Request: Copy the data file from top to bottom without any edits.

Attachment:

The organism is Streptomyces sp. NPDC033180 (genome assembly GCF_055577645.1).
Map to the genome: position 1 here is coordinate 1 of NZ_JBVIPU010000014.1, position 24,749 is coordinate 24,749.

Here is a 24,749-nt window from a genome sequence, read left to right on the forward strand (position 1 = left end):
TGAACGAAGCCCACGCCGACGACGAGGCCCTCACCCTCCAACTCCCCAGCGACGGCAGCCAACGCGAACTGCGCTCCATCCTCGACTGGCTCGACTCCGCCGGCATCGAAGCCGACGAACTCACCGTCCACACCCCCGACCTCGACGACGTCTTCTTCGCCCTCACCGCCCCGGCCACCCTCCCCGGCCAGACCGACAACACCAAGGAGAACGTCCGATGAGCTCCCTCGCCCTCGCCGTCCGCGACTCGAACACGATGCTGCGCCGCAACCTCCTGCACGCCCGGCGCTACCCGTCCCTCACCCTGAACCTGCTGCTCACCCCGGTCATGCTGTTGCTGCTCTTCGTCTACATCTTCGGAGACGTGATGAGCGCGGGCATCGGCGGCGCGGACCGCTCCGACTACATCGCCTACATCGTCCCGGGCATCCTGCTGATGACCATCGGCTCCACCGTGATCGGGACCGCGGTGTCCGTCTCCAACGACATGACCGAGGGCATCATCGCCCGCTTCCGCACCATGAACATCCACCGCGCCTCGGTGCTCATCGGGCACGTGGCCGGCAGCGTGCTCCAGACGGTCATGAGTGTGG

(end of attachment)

The organism is Streptomyces sp. NPDC033180 (genome assembly GCF_055577645.1).
Map to the genome: position 1 here is coordinate 1 of NZ_JBVIPU010000014.1, position 24,749 is coordinate 24,749.

Here is a 24,749-nt window from a genome sequence, read left to right on the forward strand (position 1 = left end):
TGAACGAAGCCCACGCCGACGACGAGGCCCTCACCCTCCAACTCCCCAGCGACGGCAGCCAACGCGAACTGCGCTCCATCCTCGACTGGCTCGACTCCGCCGGCATCGAAGCCGACGAACTCACCGTCCACACCCCCGACCTCGACGACGTCTTCTTCGCCCTCACCGCCCCGGCCACCCTCCCCGGCCAGACCGACAACACCAAGGAGAACGTCCGATGAGCTCCCTCGCCCTCGCCGTCCGCGACTCGAACACGATGCTGCGCCGCAACCTCCTGCACGCCCGGCGCTACCCGTCCCTCACCCTGAACCTGCTGCTCACCCCGGTCATGCTGTTGCTGCTCTTCGTCTACATCTTCGGAGACGTGATGAGCGCGGGCATCGGCGGCGCGGACCGCTCCGACTACATCGCCTACATCGTCCCGGGCATCCTGCTGATGACCATCGGCTCCACCGTGATCGGGACCGCGGTGTCCGTCTCCAACGACATGACCGAGGGCATCATCGCCCGCTTCCGCACCATGAACATCCACCGCGCCTCGGTGCTCATCGGGCACGTGGCCGGCAGCGTGCTCCAGACGGTCATGAGTGTGG